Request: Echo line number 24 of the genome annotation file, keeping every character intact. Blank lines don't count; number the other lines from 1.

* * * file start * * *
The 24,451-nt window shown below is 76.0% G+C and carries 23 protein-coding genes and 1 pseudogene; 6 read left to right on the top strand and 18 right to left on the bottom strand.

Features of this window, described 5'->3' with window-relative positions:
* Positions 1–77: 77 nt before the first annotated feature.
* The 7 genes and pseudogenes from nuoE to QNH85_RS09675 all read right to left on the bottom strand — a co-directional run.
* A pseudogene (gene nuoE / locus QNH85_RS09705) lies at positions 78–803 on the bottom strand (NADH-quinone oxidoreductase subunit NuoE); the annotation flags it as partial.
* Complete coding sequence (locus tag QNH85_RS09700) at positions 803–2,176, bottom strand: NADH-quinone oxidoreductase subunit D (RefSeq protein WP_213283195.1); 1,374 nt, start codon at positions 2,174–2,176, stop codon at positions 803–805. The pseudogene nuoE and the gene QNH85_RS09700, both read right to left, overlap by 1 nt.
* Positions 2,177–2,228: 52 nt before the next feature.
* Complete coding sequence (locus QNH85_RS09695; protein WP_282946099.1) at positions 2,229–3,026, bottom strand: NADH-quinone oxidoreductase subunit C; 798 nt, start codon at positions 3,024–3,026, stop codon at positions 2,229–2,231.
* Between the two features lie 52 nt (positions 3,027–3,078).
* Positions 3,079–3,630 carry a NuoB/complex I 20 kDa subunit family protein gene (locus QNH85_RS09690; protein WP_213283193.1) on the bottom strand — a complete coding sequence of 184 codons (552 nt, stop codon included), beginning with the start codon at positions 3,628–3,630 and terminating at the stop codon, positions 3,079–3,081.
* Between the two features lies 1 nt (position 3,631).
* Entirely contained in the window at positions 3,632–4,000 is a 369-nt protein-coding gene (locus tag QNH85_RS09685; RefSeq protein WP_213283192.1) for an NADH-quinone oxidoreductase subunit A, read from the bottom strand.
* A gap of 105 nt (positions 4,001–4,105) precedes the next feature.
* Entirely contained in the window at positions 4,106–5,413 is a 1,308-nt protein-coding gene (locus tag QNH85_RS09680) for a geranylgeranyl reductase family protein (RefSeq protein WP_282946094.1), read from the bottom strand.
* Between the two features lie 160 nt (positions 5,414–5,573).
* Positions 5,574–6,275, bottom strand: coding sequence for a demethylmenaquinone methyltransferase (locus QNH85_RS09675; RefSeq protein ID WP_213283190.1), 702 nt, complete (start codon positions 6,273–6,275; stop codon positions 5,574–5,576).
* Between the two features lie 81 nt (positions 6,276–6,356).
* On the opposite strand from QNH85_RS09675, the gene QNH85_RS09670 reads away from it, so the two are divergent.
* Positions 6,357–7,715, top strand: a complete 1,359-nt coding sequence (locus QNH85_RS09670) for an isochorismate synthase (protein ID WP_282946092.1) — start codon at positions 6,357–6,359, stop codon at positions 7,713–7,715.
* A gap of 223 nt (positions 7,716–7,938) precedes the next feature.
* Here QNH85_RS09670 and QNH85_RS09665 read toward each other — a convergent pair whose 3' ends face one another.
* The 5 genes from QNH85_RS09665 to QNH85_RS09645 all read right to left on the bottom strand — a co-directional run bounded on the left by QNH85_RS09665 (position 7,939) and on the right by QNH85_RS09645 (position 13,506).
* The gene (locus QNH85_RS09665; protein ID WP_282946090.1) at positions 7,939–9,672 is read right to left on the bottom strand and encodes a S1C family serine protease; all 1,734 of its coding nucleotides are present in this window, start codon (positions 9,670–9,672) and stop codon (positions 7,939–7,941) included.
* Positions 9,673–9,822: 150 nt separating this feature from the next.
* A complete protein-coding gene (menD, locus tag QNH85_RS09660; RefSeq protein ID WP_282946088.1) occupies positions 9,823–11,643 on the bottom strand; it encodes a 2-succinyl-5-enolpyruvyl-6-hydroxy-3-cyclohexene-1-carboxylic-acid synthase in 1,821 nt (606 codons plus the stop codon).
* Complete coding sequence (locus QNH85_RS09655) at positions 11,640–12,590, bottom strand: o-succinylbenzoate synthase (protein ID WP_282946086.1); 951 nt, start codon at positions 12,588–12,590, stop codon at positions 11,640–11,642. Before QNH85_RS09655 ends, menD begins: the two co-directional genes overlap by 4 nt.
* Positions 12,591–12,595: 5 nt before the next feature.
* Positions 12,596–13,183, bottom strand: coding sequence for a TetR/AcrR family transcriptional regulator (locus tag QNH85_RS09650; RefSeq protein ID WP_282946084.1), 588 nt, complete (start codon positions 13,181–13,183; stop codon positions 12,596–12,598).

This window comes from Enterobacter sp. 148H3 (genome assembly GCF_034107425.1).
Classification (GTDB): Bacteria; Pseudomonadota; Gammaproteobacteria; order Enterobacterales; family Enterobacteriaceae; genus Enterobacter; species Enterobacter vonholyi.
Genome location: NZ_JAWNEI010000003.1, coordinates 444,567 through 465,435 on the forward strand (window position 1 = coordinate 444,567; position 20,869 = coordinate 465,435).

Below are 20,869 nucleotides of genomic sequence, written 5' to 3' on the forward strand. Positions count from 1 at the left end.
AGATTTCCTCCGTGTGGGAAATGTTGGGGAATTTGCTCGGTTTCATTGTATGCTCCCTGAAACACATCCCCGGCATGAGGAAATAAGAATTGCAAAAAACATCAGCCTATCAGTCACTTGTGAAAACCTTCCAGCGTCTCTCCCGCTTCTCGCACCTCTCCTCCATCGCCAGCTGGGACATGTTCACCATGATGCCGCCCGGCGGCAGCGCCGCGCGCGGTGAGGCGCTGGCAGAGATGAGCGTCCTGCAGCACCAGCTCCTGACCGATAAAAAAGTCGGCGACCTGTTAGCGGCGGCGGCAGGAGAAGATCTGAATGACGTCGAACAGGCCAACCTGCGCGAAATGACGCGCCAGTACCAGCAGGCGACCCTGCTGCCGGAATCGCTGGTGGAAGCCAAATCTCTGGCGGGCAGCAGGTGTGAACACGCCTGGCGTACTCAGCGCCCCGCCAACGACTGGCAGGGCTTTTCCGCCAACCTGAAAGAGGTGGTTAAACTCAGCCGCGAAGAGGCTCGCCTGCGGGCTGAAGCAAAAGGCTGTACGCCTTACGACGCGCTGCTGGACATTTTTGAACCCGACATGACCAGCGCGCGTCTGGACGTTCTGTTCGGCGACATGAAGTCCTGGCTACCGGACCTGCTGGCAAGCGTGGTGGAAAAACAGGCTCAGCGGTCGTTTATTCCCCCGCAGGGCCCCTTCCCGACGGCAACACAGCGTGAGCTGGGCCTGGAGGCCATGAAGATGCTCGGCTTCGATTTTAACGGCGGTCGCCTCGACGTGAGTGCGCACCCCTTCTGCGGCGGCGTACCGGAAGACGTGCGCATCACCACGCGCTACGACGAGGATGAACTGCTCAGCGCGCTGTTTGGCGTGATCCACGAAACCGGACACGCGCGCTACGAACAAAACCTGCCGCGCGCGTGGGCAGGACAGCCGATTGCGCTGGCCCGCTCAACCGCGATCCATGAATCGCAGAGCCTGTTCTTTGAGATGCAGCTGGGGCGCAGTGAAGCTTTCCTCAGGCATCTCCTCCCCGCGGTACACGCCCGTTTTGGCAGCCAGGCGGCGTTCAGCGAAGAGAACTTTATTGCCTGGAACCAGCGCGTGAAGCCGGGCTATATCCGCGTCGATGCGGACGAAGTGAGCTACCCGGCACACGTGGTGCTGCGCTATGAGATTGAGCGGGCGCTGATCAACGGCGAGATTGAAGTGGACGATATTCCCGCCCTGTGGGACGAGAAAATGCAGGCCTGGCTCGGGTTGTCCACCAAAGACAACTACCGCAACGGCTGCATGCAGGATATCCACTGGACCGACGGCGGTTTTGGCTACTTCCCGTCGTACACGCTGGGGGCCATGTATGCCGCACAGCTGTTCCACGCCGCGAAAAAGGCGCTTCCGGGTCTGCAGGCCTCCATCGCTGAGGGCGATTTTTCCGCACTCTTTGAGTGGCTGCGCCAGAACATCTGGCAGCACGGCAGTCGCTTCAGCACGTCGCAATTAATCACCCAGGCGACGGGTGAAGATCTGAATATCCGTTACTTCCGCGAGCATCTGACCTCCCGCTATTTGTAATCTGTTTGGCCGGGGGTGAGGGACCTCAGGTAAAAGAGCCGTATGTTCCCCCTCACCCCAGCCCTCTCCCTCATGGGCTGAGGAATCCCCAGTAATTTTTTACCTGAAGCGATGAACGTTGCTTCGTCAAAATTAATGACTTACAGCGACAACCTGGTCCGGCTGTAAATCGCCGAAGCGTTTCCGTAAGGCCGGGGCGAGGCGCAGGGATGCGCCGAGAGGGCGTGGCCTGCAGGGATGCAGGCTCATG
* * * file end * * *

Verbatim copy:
* Positions 9,673–9,822: 150 nt separating this feature from the next.